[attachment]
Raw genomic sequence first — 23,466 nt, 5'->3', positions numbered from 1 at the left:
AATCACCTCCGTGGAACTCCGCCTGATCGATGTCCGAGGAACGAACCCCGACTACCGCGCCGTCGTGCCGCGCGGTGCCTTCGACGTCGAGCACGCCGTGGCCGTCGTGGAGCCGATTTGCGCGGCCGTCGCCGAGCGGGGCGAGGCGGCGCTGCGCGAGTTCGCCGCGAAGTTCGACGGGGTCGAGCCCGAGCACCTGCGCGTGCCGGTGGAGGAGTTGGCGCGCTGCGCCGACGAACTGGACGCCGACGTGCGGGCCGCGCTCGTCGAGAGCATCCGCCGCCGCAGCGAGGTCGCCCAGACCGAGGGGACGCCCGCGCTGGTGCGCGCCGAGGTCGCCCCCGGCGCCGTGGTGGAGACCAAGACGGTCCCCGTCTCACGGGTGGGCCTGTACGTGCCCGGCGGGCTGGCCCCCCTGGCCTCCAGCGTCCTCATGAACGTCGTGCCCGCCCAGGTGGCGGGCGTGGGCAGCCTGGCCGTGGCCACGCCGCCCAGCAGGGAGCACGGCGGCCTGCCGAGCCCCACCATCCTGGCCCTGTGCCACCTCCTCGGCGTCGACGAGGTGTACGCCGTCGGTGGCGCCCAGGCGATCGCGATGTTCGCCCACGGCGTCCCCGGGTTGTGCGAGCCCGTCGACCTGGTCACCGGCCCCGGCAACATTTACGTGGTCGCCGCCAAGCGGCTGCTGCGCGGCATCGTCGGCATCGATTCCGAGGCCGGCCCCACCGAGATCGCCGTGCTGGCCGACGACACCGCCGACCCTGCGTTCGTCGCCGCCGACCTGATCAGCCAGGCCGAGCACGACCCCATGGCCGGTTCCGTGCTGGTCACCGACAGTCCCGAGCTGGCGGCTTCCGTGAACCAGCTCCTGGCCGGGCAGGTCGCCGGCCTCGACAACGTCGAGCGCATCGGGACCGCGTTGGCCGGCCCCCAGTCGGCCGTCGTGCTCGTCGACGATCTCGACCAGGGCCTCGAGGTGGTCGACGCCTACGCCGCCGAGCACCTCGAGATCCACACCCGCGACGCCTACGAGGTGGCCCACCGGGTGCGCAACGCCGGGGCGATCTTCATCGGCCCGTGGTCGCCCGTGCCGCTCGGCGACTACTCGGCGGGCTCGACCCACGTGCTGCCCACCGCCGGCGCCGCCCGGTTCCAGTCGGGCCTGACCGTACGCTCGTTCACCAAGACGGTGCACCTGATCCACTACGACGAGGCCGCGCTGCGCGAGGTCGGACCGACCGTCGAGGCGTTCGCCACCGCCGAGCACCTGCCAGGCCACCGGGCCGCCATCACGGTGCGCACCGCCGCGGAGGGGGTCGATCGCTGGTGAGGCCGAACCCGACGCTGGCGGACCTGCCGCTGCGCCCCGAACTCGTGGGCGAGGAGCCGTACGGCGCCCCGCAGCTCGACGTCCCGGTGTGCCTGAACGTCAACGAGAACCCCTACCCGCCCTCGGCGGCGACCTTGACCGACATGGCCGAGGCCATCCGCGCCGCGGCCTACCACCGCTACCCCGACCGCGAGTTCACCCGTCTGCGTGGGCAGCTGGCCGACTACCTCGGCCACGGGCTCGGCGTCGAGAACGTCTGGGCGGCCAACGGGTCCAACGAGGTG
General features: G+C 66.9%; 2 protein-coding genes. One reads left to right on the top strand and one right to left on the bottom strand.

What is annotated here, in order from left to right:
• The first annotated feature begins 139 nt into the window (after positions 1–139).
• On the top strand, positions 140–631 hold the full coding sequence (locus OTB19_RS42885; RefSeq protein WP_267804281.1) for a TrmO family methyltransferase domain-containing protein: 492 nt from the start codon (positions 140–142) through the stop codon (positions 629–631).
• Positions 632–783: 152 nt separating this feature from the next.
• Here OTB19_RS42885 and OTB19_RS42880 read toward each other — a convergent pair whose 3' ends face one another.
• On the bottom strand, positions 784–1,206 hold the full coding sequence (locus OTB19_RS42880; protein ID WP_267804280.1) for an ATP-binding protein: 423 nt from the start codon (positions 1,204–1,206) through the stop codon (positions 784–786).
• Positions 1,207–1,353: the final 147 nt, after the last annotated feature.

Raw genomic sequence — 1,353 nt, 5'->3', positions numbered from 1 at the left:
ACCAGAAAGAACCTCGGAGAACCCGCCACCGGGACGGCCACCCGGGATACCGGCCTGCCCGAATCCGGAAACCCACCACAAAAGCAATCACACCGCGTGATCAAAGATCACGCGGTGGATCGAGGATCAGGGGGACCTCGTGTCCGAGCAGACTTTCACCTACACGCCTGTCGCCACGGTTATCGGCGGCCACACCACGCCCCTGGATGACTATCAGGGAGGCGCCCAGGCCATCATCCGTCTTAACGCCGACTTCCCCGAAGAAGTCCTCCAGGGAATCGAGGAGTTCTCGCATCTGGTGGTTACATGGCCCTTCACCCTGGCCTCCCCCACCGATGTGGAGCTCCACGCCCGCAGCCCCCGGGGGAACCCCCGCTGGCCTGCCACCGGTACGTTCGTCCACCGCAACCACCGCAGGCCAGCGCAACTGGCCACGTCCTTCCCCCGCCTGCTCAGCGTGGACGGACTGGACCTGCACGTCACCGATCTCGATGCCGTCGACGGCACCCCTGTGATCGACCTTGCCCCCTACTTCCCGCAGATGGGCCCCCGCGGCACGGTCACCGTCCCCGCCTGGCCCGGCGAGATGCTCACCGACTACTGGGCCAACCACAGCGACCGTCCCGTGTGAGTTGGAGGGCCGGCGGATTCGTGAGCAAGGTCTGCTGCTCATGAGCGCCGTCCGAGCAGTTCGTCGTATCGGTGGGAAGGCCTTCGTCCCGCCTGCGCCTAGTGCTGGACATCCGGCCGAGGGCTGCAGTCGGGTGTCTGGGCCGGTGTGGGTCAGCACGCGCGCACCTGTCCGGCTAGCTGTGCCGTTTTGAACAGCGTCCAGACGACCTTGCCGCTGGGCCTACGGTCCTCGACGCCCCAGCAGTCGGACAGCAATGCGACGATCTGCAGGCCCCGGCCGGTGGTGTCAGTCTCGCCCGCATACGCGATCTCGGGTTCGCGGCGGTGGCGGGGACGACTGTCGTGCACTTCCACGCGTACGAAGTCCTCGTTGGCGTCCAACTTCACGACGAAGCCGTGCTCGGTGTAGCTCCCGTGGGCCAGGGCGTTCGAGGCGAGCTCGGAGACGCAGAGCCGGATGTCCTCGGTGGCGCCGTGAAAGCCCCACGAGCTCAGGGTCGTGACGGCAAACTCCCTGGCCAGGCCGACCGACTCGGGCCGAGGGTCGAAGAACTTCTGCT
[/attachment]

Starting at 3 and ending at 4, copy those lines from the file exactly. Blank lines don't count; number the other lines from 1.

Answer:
General features: G+C 66.9%; 2 protein-coding genes. One reads left to right on the top strand and one right to left on the bottom strand.

What is annotated here, in order from left to right: